The first public meeting of the Guild was at the Northampton Institute on 20th September 1906, it was proposed that the association should be called The British Watch and Clock Makers’ Guild and that the object of the Guild would be to promote the welfare of the horological trade generally by:-

  • Recognising community of interests in the various classes of the trade.
  • Securing that the legitimate business of the craft be held by bona-fide members of the trade.
  • Improving the status of the trade by fostering a higher appreciation of horological art, and maintaining the best standard of work.
  • Discouraging the cutting of prices in both sales and repairs, and in assisting in the establishment of local minimum price lists. (Today minimum repair price guides and price fixing is against trading standard legislation, the Guild now carries out and publishes an annual repair price survey).
  • Aiding the suppression of deceptive advertisements etc.
  • Supporting and co-operating with technical schools and classes in the encouragement of horological education etc.
  • Helping to promote a definite apprenticeship system etc.
  • The appointment of joint arbitration committees for the consideration of sectional difficulties.
  • And generally to deal with matters of interest that may arise in connection with the horological trade.

It was decided that the membership of the new Guild should date from January 1 1907 and the terms of the subscriptions should be 5 shillings per annum for the employers and 2 shillings and 6 pence (half a crown) per annum for employees, to be paid in advance.
Reports at the time suggest that the idea of the Guild had numerous scoffers who without hesitation said nothing would come of it except talk, but they were proved wrong by the unanimity and enthusiasm of all taking part in the proceeding, (and the Guild’s existence of 100 years).
Our current President is Mr. Julian Miles Holland OBE.

Monthly meetings were to be held on the second Thursday of every even month and the second Wednesday of every odd month and every member was to be issued with a certificate.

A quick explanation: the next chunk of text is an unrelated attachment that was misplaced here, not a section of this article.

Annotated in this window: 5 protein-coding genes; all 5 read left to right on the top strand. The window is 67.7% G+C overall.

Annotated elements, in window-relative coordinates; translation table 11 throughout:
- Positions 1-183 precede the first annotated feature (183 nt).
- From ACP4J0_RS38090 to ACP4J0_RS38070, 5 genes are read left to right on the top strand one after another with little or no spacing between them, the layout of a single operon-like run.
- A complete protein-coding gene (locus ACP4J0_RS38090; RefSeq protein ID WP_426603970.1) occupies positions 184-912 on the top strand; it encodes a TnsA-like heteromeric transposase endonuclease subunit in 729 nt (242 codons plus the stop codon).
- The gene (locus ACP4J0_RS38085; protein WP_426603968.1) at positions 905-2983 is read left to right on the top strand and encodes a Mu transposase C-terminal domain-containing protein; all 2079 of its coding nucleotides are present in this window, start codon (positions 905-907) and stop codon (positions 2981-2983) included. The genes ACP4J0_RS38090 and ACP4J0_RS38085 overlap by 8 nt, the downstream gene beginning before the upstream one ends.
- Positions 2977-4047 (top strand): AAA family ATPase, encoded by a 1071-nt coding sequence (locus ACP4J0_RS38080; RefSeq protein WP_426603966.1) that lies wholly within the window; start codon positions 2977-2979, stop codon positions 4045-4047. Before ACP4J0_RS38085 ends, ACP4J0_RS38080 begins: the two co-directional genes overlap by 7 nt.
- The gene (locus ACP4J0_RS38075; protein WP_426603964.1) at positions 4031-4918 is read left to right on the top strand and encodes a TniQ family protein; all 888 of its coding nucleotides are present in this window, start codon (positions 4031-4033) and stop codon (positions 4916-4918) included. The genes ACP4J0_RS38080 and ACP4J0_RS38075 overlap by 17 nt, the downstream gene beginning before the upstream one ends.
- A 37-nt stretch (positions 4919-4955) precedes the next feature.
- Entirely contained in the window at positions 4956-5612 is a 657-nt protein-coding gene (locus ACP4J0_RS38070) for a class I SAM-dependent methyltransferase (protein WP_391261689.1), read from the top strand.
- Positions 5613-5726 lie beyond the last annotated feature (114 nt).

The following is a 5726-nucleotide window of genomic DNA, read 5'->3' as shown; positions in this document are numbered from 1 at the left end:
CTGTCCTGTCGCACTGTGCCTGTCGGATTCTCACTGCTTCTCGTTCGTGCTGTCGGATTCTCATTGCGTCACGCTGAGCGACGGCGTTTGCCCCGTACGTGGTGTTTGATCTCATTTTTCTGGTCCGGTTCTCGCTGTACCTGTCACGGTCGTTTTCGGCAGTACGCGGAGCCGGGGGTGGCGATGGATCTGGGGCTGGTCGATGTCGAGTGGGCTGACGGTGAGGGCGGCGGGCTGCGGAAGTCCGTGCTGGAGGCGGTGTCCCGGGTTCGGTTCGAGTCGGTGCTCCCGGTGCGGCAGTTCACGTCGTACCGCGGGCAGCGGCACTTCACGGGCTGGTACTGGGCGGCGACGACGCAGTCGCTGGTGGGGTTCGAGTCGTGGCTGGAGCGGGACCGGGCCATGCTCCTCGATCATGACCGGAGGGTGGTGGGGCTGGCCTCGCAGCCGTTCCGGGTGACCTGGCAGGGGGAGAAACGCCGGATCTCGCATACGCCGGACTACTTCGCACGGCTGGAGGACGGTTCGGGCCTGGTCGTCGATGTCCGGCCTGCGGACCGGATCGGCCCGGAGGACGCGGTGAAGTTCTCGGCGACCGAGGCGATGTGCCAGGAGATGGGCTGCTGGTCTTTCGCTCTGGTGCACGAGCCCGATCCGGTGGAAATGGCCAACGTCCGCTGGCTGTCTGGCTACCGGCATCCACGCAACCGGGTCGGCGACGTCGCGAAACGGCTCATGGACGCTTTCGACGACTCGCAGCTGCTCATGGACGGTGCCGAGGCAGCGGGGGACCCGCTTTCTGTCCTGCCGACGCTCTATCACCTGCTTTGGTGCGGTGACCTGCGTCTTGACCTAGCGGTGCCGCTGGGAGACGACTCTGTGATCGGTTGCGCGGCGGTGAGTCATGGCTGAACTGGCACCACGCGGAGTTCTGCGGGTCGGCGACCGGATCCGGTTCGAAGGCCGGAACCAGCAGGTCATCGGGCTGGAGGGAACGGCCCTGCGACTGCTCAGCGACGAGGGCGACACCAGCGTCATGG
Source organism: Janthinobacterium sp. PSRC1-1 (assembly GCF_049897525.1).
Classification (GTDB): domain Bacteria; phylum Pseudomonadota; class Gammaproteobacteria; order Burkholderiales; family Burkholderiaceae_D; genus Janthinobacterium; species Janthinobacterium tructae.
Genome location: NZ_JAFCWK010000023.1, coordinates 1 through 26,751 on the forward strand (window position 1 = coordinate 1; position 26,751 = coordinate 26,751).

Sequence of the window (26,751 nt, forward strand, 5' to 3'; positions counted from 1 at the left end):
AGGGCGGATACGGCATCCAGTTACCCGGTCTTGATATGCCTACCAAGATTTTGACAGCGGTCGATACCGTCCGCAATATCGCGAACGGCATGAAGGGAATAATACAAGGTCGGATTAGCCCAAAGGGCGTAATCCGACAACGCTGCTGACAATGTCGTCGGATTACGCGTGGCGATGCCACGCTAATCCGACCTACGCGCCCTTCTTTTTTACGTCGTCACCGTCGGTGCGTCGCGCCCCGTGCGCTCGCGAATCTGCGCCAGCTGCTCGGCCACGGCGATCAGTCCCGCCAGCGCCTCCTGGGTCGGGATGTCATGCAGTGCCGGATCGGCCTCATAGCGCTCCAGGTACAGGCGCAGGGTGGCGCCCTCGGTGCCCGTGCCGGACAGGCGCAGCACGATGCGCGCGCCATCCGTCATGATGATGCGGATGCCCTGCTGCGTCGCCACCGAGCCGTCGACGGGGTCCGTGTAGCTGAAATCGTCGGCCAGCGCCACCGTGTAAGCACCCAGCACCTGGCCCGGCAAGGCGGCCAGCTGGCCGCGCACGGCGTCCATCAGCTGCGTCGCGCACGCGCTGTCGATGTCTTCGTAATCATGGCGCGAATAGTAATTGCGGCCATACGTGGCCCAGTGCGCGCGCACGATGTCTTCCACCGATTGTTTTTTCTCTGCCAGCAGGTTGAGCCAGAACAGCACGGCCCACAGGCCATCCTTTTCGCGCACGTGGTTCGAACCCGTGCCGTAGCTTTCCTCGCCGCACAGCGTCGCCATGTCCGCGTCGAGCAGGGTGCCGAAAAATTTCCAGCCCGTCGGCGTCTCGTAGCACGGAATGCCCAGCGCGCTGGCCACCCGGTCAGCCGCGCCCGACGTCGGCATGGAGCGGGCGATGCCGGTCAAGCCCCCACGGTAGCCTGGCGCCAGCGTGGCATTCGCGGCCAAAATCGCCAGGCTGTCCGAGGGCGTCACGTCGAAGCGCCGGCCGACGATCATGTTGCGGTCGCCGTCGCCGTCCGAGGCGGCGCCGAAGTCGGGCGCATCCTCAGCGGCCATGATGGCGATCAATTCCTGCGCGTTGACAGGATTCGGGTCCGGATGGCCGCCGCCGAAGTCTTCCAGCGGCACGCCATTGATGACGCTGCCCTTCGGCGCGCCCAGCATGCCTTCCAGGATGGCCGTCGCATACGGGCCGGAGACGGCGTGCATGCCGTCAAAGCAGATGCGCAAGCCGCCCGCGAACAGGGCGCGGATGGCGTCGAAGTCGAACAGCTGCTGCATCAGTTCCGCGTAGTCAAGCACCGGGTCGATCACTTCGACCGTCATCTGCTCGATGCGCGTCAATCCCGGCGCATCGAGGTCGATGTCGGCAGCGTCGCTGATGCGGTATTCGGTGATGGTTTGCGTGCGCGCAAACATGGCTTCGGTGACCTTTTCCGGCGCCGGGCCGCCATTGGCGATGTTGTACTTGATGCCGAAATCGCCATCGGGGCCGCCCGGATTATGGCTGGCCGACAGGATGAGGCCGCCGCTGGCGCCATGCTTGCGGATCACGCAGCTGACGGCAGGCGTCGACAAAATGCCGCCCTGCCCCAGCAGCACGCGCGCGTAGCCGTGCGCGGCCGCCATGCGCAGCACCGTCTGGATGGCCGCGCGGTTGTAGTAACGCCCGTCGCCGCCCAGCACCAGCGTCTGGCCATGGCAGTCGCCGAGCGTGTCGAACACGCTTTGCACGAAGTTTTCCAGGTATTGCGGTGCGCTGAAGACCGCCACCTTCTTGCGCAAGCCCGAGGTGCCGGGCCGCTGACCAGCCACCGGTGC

It was decided that to make the Guild more efficient they would require some sort of universal trade mark or badge.

To this end the emblem for the Guild was designed by Mr T C Roberts.

It has a shield in the centre above which is seen the rising sun above this stands a Timeball signal surmounted with a five pointed star finial. The shield is divided and quartered in the four sections are a sundial, a clock a transit instrument and an hour-glass.

The emblem has two ribbons with mottos, “FIDELITY EFFICIENCY FRATERNITY” above the shield and “UT TENSIO SIC VIS” (“As the extension, so the force”, which is taken directly from Hooke’s law) below. The shield and ribbons are surrounded by a garter with the title “British Watch and Clockmakers Guild”.

  • The Sun is the measurement of time.
  • The Timeball suggests mean time
  • The star may indicate sidereal time
  • The pendulum tells of gravity and compensation.
The Marquess of Northampton presided over the first annual general meeting of the Guild which was held at the British Horological Institute on Tuesday 28th January 1908. By February 1909 there were over 500 members. Today, in 2016, the Guild is still thriving, with the same ideals its founders had 100 years before.